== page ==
I have most of the schematic design work done using the CS4281 audio controller and CS4297 audio codec. I even have a sound card off Ebay that uses these exact chips on a 2 layer board, so I have a working example that I simply have to “shrink” into a mini-PCI form factor.

Cost for the board is going to be a major issue. Such low volume quantities for the capabilities needed will be expensive:

* 1mm board thickness (this seems to be the one that causes the price to go way up)
* 2 sides
* Solder Mask / silk screening
* Gold Plating of card edge
* Decent trace / space minimums
* Microvias would be nice, if not required.

In short, with what I've found so far, the PCB's themselves are NOT going to be cheap, around $60 to $80 each in small quantities. Price drops for more boards, but finding more chips is going to be difficult if not impossible. Prototypes will be MUCH higher ($250 to $500), I’m trying to skip even doing prototypes (not the best way to go, but having a proven design in hand, I have more confidence in success out the gate).

I even checked into building my own (I've done this in the past, was looking for better methods), but the quantity of vias required, gold plating, etc are too much to reasonably do myself.

I need to keep looking, but I doubt it’s going to get much cheaper. Right now, I’m leaning towards using Sunstone, they seem to have the best prices / capabilities I can find.

Things to do from here:

* Find the best capability / price board shop for low volume quantities and prototypes.
* Finish up the schematics for the board. This includes adding an audio amp and whatever else makes the most sense to add for the PCB space.
* Generate a Bill of Materials, determine device packages for board design.
* Buy a hot-air reflow station (like the one on Sparkfun's site).
* Lay out the board, get boards made, populate, and test.

Another option would be to build a MiniPCI prototyping board that is less custom and more likely to sell in volume, and build the sound cards as .062” thick add-ons for those boards. My problem here is choosing a connector that would be appropriate.

In Summary:

I have some chips, I have a working example of exactly what I’m trying to do in a full-sized PCI card using those exact same chips, and I have all the datasheets / reference design / documentation needed to answer any and all questions for this project.

All I need now is money and time… Time first, then money. :)

Take Care,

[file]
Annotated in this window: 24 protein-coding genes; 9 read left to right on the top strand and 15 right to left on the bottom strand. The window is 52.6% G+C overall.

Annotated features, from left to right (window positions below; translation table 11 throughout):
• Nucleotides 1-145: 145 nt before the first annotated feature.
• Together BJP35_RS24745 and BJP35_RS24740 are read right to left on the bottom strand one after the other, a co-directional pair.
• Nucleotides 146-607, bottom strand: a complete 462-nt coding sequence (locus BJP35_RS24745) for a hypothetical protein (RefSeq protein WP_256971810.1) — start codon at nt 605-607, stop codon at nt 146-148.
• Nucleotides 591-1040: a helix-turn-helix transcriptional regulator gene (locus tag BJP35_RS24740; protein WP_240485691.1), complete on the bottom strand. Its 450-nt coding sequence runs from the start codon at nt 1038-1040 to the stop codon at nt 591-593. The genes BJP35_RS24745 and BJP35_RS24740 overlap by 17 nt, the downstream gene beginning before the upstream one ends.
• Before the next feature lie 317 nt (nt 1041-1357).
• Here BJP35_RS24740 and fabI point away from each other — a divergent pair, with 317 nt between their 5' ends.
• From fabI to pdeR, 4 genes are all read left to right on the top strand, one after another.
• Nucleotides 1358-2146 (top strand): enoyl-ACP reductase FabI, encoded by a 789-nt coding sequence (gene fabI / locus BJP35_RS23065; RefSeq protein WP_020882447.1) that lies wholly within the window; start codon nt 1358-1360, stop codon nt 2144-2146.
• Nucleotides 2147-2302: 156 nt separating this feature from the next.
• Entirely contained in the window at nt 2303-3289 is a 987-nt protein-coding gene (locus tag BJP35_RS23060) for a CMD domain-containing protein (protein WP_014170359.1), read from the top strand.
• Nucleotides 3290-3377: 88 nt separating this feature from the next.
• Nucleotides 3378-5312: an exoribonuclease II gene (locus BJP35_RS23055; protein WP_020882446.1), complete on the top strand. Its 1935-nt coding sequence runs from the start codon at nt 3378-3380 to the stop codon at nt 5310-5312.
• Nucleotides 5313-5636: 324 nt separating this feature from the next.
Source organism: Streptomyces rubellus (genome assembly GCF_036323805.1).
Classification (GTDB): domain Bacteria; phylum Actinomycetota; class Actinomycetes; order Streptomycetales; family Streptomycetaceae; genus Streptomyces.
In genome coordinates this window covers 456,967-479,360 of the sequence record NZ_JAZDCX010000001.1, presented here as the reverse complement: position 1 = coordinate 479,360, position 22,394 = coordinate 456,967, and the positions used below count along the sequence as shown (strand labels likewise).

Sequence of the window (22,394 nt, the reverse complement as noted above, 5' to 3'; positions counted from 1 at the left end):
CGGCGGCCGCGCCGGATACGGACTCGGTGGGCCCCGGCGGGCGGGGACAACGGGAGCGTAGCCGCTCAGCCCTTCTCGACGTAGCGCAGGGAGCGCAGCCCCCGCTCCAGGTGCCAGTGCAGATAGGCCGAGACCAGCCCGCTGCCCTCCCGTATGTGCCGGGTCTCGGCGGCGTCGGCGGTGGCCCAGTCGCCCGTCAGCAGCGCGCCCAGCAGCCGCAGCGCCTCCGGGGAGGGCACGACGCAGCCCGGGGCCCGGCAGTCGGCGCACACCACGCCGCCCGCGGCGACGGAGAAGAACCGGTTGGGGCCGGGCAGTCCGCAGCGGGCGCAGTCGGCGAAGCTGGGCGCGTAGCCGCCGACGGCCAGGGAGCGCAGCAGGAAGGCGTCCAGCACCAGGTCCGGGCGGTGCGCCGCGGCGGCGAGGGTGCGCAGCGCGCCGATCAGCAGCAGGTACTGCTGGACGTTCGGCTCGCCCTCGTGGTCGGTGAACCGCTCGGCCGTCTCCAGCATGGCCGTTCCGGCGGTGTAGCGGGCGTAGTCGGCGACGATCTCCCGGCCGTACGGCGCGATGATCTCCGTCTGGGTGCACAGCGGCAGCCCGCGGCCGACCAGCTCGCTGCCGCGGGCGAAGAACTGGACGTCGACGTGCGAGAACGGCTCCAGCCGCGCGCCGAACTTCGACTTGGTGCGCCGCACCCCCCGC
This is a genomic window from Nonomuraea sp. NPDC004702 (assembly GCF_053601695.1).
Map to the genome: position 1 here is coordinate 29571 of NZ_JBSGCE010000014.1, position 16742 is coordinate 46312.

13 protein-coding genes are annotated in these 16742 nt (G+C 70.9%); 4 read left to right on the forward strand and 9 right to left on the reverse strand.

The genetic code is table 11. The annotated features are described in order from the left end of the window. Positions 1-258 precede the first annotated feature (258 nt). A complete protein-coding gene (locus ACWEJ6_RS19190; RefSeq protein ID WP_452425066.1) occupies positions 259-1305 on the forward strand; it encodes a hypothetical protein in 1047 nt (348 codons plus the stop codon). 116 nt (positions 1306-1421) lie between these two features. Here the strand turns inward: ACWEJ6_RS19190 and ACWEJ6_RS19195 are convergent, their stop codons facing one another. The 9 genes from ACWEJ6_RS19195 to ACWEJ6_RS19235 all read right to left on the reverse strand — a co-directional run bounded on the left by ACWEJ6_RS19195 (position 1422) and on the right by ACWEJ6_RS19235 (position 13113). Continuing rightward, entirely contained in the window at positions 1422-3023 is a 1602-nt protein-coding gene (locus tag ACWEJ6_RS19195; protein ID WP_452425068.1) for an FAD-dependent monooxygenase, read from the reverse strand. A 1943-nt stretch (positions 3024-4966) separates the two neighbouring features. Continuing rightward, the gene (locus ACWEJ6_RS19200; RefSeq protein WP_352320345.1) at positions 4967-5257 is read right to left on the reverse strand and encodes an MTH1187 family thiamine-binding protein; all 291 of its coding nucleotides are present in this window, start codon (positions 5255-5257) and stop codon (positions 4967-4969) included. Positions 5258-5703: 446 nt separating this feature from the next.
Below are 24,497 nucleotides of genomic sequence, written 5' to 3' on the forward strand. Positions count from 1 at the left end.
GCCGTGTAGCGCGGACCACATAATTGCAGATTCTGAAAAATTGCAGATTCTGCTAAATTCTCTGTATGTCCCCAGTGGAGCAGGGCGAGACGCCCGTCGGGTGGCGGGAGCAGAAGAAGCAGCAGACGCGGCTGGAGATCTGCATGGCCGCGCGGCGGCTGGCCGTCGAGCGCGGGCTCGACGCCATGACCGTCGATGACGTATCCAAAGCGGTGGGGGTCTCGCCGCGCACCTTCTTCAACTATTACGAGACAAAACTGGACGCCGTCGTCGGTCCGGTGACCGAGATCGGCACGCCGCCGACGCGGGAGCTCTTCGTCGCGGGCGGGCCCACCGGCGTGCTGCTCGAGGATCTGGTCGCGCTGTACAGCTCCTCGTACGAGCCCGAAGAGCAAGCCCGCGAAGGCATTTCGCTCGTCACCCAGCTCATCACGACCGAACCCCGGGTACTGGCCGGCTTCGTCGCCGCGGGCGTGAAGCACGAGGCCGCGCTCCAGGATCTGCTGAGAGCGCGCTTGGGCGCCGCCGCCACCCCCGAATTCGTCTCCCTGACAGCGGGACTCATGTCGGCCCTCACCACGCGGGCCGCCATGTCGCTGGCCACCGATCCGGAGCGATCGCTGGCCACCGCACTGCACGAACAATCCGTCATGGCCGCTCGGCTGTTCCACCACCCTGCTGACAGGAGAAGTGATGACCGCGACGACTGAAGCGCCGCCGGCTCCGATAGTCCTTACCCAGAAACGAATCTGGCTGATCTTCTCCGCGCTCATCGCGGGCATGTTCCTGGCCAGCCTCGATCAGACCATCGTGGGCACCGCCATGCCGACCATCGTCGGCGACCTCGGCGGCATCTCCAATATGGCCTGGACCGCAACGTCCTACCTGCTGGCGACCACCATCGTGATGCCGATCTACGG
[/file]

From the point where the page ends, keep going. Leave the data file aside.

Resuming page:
Paul
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Post by PaulL » Fri Jan 14, 2011 12:43 pm

Post by PaulL
Fri Jan 14, 2011 12:43 pm

I'm thinking of taking a "shortcut" in building the sound card.

I need to add circuitry for microphone preamp, output amp, etc, but these things may need some tweaking, and a one-shot board run may be problematic.

SO, I was thinking of building the sound card w/ audio controller and codec chip, bringing signals out to some pads, and add a "breadboard"-style solder pad arrangement on it. This would allow prototyping WITH the sound card. I believe this to be the most risk-free (and easiest) method of implementation at this time.

That means that the preamp / amp selection is up to whomever, possibly with board space left for other small circuits.

I need to take another look at the size the card could be on the back of Roboard, and play around w/ laying out a proto area.

This would be a fast way to get the board made, as there isn't much work in laying out prototyping pads... ;) And it adds flexibility for preamps and amps, or whatever else.

Take Care,
Paul
I'm thinking of taking a "shortcut" in building the sound card.

I need to add circuitry for microphone preamp, output amp, etc, but these things may need some tweaking, and a one-shot board run may be problematic.

SO, I was thinking of building the sound card w/ audio controller and codec chip, bringing signals out to some pads, and add a "breadboard"-style solder pad arrangement on it. This would allow prototyping WITH the sound card. I believe this to be the most risk-free (and easiest) method of implementation at this time.

That means that the preamp / amp selection is up to whomever, possibly with board space left for other small circuits.

I need to take another look at the size the card could be on the back of Roboard, and play around w/ laying out a proto area.

This would be a fast way to get the board made, as there isn't much work in laying out prototyping pads... ;) And it adds flexibility for preamps and amps, or whatever else.

Take Care,
Paul
PaulL offline
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Posts: 423